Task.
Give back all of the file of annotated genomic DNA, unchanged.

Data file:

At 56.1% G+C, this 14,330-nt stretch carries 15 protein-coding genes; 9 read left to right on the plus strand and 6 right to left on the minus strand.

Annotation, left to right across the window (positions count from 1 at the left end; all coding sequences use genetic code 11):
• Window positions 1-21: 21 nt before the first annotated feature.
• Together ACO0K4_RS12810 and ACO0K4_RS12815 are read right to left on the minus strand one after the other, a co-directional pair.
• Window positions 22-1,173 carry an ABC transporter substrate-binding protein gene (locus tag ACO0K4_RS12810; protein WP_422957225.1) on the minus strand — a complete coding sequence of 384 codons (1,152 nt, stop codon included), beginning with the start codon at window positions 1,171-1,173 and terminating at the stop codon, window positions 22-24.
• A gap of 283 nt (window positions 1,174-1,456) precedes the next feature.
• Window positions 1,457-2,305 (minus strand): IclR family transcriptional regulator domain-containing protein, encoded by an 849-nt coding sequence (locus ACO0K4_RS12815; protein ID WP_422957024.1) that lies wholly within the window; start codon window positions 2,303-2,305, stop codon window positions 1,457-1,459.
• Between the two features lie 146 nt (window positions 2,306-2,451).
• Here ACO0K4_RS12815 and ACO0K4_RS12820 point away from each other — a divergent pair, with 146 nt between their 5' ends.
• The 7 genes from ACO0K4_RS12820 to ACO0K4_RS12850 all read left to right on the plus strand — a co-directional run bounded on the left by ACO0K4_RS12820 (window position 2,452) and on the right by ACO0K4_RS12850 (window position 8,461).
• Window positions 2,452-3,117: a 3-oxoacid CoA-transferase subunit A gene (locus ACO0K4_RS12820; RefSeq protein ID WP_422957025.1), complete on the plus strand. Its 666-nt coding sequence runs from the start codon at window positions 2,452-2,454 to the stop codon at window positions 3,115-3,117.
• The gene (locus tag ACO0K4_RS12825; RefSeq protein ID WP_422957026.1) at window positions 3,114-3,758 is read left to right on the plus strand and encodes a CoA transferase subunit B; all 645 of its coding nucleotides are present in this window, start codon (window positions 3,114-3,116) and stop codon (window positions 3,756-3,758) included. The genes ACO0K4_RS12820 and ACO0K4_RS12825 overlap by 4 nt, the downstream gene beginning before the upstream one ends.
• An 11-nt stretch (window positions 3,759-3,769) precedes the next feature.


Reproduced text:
At 56.1% G+C, this 14,330-nt stretch carries 15 protein-coding genes; 9 read left to right on the plus strand and 6 right to left on the minus strand.

Annotation, left to right across the window (positions count from 1 at the left end; all coding sequences use genetic code 11):
• Window positions 1-21: 21 nt before the first annotated feature.
• Together ACO0K4_RS12810 and ACO0K4_RS12815 are read right to left on the minus strand one after the other, a co-directional pair.
• Window positions 22-1,173 carry an ABC transporter substrate-binding protein gene (locus tag ACO0K4_RS12810; protein WP_422957225.1) on the minus strand — a complete coding sequence of 384 codons (1,152 nt, stop codon included), beginning with the start codon at window positions 1,171-1,173 and terminating at the stop codon, window positions 22-24.
• A gap of 283 nt (window positions 1,174-1,456) precedes the next feature.
• Window positions 1,457-2,305 (minus strand): IclR family transcriptional regulator domain-containing protein, encoded by an 849-nt coding sequence (locus ACO0K4_RS12815; protein ID WP_422957024.1) that lies wholly within the window; start codon window positions 2,303-2,305, stop codon window positions 1,457-1,459.
• Between the two features lie 146 nt (window positions 2,306-2,451).
• Here ACO0K4_RS12815 and ACO0K4_RS12820 point away from each other — a divergent pair, with 146 nt between their 5' ends.
• The 7 genes from ACO0K4_RS12820 to ACO0K4_RS12850 all read left to right on the plus strand — a co-directional run bounded on the left by ACO0K4_RS12820 (window position 2,452) and on the right by ACO0K4_RS12850 (window position 8,461).
• Window positions 2,452-3,117: a 3-oxoacid CoA-transferase subunit A gene (locus ACO0K4_RS12820; RefSeq protein ID WP_422957025.1), complete on the plus strand. Its 666-nt coding sequence runs from the start codon at window positions 2,452-2,454 to the stop codon at window positions 3,115-3,117.
• The gene (locus tag ACO0K4_RS12825; RefSeq protein ID WP_422957026.1) at window positions 3,114-3,758 is read left to right on the plus strand and encodes a CoA transferase subunit B; all 645 of its coding nucleotides are present in this window, start codon (window positions 3,114-3,116) and stop codon (window positions 3,756-3,758) included. The genes ACO0K4_RS12820 and ACO0K4_RS12825 overlap by 4 nt, the downstream gene beginning before the upstream one ends.
• An 11-nt stretch (window positions 3,759-3,769) precedes the next feature.